Fundamentals: Layup Footwork (no basketball)

Ready position to right hand layup, jumpin goff left foot and driving up the knee
Learn the proper fundamental footwork and mechanics for shooting a layup.

Goal: Master the fundamental footwork and mechanics for properly shooting a layup.

What You Do:

  1. Start in the ‘ready’ (triple-threat) position with no basketball.
  2. Right-hand layup: On coach’s signal, take a step with the right foot, then step with the left foot
  3. Drive your right knee up and jump off the left foot, making a shooting motion with your right hand
  4. Repeat until half court, then turn around and come back doing left-hand layup footwork
  5. Left-hand layup: On the coach’s signal, take a step with the left foot, then step with the right foot.
  6. Drive your left knee up and jump off the right foot, making shooting motions with your left hand.
  7. Repeat until baseline
Left hand and right-hand layup footwork.

The One Skill Young Basketball Players Must Have to Become Elite

“Coachabilty describes someone who wants to be coached. This manifests itself as someone who likes being challenged, loves learning, strives for more and more and then works tirelessly at what they’re taught.” – Coach Geno Auriemma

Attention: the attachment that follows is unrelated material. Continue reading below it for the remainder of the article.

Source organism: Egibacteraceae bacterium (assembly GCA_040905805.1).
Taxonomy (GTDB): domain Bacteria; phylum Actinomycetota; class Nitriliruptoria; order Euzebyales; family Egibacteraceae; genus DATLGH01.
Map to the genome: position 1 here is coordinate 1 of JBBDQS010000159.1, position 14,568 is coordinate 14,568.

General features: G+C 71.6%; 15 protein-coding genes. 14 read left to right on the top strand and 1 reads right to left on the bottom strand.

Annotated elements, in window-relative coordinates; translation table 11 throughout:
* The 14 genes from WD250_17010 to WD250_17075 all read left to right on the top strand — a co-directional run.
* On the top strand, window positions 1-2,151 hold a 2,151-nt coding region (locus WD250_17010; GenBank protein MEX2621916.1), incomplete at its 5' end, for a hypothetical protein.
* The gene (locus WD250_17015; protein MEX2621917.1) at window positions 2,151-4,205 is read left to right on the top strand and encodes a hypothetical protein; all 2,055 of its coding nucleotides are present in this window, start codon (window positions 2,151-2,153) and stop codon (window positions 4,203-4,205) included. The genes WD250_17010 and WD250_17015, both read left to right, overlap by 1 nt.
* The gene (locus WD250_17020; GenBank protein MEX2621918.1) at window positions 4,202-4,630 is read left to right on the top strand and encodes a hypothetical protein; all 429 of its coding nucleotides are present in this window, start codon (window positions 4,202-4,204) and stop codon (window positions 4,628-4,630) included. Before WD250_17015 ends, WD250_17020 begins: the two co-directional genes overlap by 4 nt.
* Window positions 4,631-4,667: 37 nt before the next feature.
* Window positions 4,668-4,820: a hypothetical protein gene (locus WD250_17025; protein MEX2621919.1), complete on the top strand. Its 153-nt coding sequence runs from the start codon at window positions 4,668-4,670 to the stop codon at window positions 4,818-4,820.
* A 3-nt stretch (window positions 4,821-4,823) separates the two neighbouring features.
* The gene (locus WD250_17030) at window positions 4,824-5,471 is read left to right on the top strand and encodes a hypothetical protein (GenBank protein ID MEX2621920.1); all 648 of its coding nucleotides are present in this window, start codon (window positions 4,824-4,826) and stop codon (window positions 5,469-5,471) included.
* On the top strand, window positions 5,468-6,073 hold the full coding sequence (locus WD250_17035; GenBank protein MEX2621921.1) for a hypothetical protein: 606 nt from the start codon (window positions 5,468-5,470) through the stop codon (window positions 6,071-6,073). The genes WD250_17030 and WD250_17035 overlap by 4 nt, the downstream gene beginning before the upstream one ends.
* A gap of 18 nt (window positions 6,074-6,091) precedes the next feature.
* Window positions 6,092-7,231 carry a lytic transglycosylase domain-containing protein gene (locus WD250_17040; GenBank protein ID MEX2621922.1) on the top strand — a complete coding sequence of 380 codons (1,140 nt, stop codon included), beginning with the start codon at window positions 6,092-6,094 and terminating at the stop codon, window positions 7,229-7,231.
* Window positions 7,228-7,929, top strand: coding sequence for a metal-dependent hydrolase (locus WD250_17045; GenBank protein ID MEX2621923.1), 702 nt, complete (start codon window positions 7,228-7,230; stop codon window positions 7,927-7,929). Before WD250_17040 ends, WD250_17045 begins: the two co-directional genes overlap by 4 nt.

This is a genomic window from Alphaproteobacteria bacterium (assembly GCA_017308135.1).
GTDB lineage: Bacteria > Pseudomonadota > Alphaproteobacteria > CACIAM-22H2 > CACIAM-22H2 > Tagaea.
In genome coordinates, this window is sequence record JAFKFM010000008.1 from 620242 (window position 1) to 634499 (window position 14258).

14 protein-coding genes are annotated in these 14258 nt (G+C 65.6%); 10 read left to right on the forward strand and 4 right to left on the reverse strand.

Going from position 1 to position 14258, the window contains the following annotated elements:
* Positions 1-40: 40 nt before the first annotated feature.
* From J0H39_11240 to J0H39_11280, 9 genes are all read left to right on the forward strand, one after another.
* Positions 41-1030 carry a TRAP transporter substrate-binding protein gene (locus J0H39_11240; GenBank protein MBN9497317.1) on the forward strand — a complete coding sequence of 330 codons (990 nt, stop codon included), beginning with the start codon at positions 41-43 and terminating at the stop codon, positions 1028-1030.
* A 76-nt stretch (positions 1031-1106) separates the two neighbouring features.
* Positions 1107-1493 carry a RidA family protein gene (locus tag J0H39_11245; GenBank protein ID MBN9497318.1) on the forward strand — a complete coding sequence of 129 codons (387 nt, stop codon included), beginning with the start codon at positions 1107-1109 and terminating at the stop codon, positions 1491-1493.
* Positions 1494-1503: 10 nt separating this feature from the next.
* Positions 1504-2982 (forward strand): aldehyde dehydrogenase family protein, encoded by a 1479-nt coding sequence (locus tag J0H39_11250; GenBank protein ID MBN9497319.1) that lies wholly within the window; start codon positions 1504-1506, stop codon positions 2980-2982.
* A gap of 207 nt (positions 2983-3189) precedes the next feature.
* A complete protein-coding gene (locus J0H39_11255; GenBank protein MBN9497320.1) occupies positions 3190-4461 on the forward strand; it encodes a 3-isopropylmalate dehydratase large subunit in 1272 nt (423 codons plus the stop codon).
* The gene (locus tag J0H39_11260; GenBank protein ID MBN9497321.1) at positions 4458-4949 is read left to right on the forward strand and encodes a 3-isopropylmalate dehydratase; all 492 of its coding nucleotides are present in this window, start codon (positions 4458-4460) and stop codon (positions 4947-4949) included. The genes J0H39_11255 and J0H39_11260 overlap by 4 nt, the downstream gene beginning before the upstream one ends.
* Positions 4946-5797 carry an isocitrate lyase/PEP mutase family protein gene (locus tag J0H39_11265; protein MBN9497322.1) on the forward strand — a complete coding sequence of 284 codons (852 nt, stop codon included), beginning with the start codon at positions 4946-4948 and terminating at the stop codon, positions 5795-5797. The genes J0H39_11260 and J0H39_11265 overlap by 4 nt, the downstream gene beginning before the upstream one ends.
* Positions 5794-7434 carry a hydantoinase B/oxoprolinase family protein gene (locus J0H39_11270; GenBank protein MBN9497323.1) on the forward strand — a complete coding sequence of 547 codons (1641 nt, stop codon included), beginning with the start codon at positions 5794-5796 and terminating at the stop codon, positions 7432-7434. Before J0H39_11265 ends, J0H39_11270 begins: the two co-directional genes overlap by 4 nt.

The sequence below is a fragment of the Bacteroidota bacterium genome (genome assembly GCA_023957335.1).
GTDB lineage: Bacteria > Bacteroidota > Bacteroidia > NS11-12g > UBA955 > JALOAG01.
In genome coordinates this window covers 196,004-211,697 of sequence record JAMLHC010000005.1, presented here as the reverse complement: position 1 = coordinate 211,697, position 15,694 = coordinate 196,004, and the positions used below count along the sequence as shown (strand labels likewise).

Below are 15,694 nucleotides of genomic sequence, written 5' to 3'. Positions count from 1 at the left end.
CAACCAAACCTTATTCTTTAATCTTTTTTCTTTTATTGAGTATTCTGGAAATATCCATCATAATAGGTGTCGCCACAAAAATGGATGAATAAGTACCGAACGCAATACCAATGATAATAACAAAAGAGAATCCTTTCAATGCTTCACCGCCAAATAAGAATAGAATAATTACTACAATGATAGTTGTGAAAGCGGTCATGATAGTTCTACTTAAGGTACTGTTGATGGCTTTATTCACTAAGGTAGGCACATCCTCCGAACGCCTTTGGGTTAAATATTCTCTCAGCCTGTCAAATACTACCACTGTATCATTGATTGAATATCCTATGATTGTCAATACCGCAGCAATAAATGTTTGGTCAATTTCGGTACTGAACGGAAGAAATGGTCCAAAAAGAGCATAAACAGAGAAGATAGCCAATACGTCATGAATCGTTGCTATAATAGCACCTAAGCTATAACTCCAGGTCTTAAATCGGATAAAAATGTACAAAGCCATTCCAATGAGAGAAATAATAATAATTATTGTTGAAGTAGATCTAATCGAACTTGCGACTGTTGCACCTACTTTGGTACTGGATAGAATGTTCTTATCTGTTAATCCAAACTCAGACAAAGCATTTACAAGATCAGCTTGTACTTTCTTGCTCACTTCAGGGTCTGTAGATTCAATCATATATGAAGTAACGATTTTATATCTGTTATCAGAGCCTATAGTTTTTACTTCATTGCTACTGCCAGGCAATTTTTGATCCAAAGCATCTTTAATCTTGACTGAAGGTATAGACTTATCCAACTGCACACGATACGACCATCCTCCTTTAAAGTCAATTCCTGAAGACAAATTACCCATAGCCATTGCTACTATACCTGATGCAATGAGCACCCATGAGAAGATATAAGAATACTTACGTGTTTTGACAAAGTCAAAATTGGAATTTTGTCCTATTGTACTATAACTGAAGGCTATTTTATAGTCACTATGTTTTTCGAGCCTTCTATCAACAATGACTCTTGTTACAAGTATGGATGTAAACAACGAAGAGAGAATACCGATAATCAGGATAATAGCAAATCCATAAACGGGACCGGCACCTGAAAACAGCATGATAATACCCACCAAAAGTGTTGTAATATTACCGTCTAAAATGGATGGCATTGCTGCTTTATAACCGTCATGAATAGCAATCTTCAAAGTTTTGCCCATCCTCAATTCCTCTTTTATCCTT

Yeah, I get it. When it comes to basketball we all want our child to be the highest jumper, the quickest and best athlete on the floor. After all, if our kids are going to make their middle-school team, that AAU select team, or start on Varsity at the local high school- they gotta be the best…right?

Here’s a little secret- While all those physical attributes (quickness, agility, strength) are advantages to excelling in basketball- there’s one aspect of the game that young basketball players must embrace to become elite.

COACHABILITY

Being coachable and being teachable go hand in hand. Go ahead and let that sink in. Coaches are teachers and players are students- basketball is the subject. As a coach/teacher we want to feel that our player/students care about what we say.

Coach Jenkins Tip: Parents. Please let the coach ….’coach.’

How do You Know if Your Athlete is Coachable?

There are three main traits that a player needs to possess to be considered coachable: